So it was that when Feed the Guns Week began in Dudley on Sunday, November 3, 1918, the people of the Black Country dug deep into their pockets, buying war bonds and savings certificates, little knowing that the guns would fall silent in a week’s time.
The main attraction of the week was a display of heavy artillery in the Market Place. Six guns in full battlefield rig were there – a 9.2in howitzer, weighing 15 tons with a range of six miles; an 8in howitzer, weighing 12 tons; a 6in gun, at 16 tons; a 4.5 howitzer, 25cwt; a 60-pounder gun, five tons; and 38-pounder gun, 25cwt. There were also two captured German guns.
The week before the guns had been in Wolverhampton, where they raised £920,000. They were brought to Dudley by “caterpillar tractors” and reached Sedgley at 12.30pm and the borough boundary at Shaver’s End at 1.20pm.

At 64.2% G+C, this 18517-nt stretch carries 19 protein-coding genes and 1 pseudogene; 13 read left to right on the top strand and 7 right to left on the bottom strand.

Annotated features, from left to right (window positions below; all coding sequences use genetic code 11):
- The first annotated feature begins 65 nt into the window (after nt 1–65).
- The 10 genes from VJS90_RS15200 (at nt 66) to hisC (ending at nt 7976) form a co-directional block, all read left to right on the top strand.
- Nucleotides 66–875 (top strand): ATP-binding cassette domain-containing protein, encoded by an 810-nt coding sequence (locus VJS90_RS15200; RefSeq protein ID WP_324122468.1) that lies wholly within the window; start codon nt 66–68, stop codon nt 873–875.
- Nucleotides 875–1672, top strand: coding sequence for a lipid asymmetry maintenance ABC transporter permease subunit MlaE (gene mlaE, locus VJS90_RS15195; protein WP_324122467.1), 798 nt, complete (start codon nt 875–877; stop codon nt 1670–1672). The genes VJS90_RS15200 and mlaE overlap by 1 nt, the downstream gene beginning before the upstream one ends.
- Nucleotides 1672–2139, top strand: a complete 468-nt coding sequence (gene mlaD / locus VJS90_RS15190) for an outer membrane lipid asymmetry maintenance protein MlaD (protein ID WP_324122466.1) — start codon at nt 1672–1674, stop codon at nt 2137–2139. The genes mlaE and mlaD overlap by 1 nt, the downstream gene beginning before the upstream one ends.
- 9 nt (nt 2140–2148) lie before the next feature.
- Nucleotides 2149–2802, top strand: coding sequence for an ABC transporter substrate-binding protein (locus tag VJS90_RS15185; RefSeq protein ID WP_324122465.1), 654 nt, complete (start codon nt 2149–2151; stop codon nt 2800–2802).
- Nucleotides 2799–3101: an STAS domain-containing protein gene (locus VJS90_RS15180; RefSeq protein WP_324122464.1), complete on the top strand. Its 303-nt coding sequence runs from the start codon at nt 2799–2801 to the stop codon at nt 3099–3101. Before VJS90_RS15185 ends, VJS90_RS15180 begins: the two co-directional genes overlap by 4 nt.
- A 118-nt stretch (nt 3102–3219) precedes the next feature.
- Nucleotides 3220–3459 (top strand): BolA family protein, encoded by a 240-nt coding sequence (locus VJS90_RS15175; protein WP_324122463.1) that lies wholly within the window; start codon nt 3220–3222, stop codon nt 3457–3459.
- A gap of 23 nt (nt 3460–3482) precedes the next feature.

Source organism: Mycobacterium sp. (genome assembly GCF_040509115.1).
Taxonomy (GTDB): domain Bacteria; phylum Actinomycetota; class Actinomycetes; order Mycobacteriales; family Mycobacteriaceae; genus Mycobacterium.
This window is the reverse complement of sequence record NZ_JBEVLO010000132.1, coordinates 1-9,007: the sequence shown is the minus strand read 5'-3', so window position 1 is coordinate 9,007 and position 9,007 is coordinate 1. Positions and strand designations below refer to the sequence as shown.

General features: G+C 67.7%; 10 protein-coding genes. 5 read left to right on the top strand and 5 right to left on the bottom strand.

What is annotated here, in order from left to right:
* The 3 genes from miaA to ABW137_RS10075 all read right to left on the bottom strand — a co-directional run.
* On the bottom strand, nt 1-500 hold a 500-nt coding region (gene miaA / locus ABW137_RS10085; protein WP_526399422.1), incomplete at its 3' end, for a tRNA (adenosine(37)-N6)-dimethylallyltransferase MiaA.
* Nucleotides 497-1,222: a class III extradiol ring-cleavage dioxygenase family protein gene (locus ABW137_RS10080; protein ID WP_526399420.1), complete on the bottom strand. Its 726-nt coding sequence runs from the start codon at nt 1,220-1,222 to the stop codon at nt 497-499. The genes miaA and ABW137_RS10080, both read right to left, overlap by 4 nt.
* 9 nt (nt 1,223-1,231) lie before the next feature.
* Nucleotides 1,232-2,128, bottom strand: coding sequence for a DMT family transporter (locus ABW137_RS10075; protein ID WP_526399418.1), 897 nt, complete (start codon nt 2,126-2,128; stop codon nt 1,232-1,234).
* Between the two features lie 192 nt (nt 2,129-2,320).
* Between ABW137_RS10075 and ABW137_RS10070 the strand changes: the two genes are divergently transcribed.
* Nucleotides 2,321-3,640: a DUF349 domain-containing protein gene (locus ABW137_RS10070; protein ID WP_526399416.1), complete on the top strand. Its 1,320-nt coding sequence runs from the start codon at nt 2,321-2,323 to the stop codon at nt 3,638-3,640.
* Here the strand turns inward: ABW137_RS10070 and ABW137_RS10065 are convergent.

They were in the charge of Inspector Robinson and Sergeant Hale of the Staffordshire Police but at the Dudley border they were met by a special delegation.
The dignitaries were led by the Mayor of Dudley, Thomas Chambers and mayor-elect Thomas Willetts Adshead. They were joined by their fellow councillors, along with Sir Arthur Boscawen, the town’s MP, and Arthur Holt, the town clerk. The Mayor of Stourbridge and the Chairman of Tipton UDC were also in attendance.
The guns were then processed along Salop Street, Stafford Street, Wellington Road, Queen’s Cross and the High Street to the Market Place, led by the band of the 1st Volunteer Battalion Worcestershire Regiment. Local troops of Scouts, Girl Guides, Boys Brigades and the Grammar School Cadets marched, along with the Ambulance Brigade, discharged soldiers and munitions workers and other women workers.
The guns that had seen service in France were now in the command of Captain Rigden RA and manned by men of the Royal Garrison Artillery, Royal Field Artillery and the Motor Transport Army Service Corps.